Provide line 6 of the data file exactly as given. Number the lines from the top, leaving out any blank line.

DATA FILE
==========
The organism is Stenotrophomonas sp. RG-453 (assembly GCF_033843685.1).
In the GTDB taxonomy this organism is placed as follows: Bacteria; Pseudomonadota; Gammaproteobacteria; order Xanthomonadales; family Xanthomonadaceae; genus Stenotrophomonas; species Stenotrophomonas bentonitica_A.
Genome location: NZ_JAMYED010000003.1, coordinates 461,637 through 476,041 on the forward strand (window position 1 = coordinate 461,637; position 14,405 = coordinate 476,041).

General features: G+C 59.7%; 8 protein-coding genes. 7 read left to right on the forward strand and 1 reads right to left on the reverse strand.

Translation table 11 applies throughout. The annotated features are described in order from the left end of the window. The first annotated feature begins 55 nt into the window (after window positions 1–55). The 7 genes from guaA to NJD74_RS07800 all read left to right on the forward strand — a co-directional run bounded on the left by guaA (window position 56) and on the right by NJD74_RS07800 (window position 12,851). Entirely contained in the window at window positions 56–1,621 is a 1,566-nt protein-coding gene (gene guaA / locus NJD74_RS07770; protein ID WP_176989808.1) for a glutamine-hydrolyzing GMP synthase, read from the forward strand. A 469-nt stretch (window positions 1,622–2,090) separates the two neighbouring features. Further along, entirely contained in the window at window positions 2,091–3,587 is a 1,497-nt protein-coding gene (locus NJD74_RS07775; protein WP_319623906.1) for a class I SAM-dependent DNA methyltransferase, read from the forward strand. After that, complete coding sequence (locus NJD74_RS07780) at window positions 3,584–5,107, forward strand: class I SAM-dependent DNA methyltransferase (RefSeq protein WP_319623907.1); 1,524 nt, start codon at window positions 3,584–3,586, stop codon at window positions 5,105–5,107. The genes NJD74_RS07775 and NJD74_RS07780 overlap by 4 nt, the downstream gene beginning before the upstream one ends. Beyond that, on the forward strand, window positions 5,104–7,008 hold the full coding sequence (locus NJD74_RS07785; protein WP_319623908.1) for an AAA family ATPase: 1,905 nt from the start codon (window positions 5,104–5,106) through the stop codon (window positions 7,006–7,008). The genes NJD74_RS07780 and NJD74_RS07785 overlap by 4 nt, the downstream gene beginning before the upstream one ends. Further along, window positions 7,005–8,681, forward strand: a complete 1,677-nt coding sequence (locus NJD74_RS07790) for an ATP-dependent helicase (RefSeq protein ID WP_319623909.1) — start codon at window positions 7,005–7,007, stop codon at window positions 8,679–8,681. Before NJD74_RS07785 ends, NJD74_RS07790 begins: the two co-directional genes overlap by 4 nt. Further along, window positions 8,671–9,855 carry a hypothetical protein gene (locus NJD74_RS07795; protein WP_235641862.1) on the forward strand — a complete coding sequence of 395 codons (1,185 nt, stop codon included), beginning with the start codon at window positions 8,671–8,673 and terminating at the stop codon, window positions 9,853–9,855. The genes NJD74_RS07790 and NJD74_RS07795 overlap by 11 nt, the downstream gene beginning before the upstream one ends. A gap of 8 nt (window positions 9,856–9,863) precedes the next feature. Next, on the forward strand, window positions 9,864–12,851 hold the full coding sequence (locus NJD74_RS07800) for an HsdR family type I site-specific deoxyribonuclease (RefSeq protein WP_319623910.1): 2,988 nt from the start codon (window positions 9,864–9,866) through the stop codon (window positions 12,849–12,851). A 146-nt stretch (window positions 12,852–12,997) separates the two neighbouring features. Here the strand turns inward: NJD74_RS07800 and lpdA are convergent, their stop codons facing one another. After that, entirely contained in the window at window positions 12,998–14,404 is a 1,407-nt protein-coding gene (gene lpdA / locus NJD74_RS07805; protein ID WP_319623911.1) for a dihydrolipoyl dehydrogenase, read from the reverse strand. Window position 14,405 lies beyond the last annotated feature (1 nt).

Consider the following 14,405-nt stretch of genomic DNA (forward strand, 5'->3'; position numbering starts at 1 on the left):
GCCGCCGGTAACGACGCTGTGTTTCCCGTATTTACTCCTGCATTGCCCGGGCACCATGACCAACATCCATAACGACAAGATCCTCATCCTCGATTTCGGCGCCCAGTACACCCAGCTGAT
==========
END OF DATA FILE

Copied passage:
Consider the following 14,405-nt stretch of genomic DNA (forward strand, 5'->3'; position numbering starts at 1 on the left):